Secret Kindness Agents: Spreading Kindness in Schools by Making it a “Secret”
04 Oct 2019 By Kaitlyn Mosher, M.A., PLHMP
Teachers all over the country (maybe now more than ever) are struck by the age-old question, “How do we make our schools kinder?” Many schools attempt to answer this question with celebrating Random Acts of Kindness week or giving students other challenges to be kind.
Well what if I told you that in a Midwestern Elementary School there are 5th grade boys evil-giggling while plotting how to carry out secret missions of kindness? In our school we have implemented a new kindness intervention to spread kindness, reduce bullying, and re-direct energy spent on disruptive behaviors.
The group is called “Secret Kindness Agents,” inspired by the book Secret Kindness Agents by Ferial Pearson. Students were chosen for the group and sworn to secrecy the first day. Each group is a mixture of target students with behavioral concerns and students who can model good behavior. The top secret aspect of this group is highly emphasized with code-words, pinky swears, missions written on confidential paper in code, and the required destruction of their missions after reading them. Each week during a 15-minute secret agent meeting, the group processes their previous mission and receives a new assignment. Missions have included: writing an anonymous thank-you letter to a past teacher, giving 3 peers they don’t normally interact with a meaningful compliment, and offering a helping hand to someone without being asked or prompted. The students graduate after 8 weeks, receive a certificate, and are given the option of training new incoming students.
I will be honest, at first I was skeptical that a group of 5th grade boys would buy into this and not just laugh in my face or roll their eyes. However, not only do they love the exciting challenge each week of their missions and take the secretive aspect seriously, they also have grasped the importance of the group to a degree I never expected. Some of these students struggle with bullying behaviors, conflicts with teachers, and disruptive behaviors in the classroom, yet we are able to focus some of their energy each week searching for ways to be kind to others.
It may be counter-intuitive to take kindness undercover in schools as a way to increase its presence, but many of the kind acts in our society occur on a small level: paying for another person’s meal in a fast-food line, picking up a piece of trash in the park, opening a door for someone. We want to teach kids to be on the look-out for opportunities to be kind, and that sometimes the most fun and rewarding kind acts are the ones that are not shouted from a mountain top, but simply change one person’s day. We are trying to teach them that by looking for ways to be kind they can change their school and they can change the world.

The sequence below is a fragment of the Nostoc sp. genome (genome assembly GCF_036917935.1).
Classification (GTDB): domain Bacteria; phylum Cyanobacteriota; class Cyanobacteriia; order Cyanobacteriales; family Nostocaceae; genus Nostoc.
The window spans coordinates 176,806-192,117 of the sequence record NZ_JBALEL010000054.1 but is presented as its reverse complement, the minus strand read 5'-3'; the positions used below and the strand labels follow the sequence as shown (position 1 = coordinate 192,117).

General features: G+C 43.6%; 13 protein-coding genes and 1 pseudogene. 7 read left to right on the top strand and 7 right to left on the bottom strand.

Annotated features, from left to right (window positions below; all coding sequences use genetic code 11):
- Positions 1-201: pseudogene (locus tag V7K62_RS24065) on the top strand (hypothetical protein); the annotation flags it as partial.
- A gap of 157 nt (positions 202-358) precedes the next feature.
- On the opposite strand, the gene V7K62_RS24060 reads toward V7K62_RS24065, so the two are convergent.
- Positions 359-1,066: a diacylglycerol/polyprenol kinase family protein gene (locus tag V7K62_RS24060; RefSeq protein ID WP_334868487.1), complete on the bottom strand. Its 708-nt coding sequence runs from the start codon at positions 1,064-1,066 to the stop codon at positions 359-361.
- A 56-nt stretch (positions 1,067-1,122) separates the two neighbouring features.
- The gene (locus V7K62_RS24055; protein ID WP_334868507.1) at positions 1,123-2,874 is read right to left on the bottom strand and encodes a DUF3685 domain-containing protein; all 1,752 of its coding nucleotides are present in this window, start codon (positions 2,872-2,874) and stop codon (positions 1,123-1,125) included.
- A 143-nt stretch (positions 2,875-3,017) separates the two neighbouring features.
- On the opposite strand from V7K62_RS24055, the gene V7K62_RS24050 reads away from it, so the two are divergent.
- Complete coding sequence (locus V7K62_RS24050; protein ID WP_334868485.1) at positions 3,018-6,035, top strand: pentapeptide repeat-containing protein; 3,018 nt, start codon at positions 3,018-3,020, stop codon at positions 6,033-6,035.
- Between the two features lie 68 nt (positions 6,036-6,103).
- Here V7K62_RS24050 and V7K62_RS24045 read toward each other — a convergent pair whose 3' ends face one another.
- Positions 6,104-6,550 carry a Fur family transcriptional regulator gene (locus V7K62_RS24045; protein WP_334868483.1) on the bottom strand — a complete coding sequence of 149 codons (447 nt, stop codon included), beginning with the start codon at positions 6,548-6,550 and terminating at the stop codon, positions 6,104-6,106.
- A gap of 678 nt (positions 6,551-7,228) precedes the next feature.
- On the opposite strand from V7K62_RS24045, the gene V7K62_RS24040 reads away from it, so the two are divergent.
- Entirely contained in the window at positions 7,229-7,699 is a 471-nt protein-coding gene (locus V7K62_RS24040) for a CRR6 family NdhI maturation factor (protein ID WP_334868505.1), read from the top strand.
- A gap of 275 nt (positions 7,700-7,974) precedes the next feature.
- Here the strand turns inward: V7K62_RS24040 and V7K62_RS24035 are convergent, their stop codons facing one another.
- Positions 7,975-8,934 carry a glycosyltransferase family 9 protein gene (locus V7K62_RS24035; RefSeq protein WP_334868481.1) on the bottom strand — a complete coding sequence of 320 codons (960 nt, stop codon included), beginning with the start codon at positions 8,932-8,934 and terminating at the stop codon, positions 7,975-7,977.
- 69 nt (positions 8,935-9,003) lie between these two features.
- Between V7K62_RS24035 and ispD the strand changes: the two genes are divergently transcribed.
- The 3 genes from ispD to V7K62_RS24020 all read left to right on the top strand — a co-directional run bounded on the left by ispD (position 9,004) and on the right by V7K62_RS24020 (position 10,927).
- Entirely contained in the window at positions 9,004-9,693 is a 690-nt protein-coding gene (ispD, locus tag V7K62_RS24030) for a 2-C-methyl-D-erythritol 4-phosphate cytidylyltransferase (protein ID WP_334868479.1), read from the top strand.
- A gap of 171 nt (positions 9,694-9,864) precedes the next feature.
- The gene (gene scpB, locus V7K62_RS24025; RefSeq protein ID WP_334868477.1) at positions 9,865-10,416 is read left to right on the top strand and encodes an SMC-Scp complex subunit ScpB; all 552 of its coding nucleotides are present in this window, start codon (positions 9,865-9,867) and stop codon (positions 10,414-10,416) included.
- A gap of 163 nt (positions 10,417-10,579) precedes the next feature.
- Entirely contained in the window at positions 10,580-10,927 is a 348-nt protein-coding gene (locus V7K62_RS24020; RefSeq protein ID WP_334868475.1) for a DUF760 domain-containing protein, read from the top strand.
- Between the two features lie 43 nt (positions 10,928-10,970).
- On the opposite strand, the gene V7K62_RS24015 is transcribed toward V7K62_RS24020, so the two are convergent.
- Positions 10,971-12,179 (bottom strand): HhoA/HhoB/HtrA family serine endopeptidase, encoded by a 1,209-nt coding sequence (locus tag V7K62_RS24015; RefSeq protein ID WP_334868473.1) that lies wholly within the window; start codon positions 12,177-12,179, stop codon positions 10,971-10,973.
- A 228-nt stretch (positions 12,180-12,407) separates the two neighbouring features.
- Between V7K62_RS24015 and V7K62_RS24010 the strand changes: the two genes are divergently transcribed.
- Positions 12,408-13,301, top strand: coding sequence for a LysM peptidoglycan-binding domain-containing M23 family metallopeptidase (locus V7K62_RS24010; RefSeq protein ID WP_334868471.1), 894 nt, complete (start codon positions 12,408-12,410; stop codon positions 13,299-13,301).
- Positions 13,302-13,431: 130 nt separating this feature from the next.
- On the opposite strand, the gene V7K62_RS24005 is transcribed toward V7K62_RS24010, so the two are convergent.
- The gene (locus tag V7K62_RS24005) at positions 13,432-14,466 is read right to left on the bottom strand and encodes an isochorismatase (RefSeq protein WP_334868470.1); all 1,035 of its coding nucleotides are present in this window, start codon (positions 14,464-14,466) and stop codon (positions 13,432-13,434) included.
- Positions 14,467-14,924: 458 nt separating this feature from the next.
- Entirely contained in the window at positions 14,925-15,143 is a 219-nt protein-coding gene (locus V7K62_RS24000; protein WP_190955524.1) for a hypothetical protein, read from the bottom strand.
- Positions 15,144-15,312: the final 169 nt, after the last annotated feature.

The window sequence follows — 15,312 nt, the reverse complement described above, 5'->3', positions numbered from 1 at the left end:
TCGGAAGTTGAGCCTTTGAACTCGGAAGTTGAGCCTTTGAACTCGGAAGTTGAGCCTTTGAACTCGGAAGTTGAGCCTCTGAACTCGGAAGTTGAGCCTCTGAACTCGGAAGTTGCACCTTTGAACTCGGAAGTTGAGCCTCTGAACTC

When Secret Kindness Agents were asked what they have learned about kindness after being in the group they said:
“This taught me that kindness never takes a day off and how kindness is super important and can turn someone's day around. I'm very proud to be a member of the kindness agent group”- 4th grader
“When you’re kind, it helps other people be kind to everyone else”- 5th grader
“Kindness brings you closer to others so you can build a better community” -5th grader
“I realized that kindness is something you really just don’t think about, but now we think about our missions every day”- 5th grader
“I learned we have the power to make our school and world kinder and safer”-5th grader
“Being kind isn’t just a 5-second thing and then it goes away. Kindness will always stay with you, it’s a lifetime thing” -4th grader
Our research lab has been working to create a reliable and valid measure of two important constructs in bullying prevention and intervention: (1) Kindness and (2) Bravery. When people act kind, there is no room for bullying since kindness is the opposite of bullying. When people act brave, they stand up to injustices like bullying and other hurtful behaviors. Extending our work from the Born Brave Experiences (BBE) studies we gathered pilot data that helped inform our current version of our Kindness + Bravery scale. Our hope is that by 2020 we will develop a reliable and valid measure of kindness and bravery that will help people understand and evaluate kindness and bravery as important factors in effective bullying prevention and intervention.
Take the Kindness + Bravery Reliability and Validity Study!
Youth ages 13 - 18: Click here
Young Adult ages 19 - 25: Click here
Katie is a fifth-year doctoral candidate in the School Psychology Program at the University of Nebraska-Lincoln. Her research interests include using group and individual kindness interventions for bullying prevention and intervention and the improvement of related behavioral and mental health outcomes (e.g., anxiety, depression, academic concerns, social relationship difficulties). Additionally, Katie is interested in providing clinical services to children and families within a pediatric behavioral health setting.
Nebraska Bullying Prevention and Intervention Lab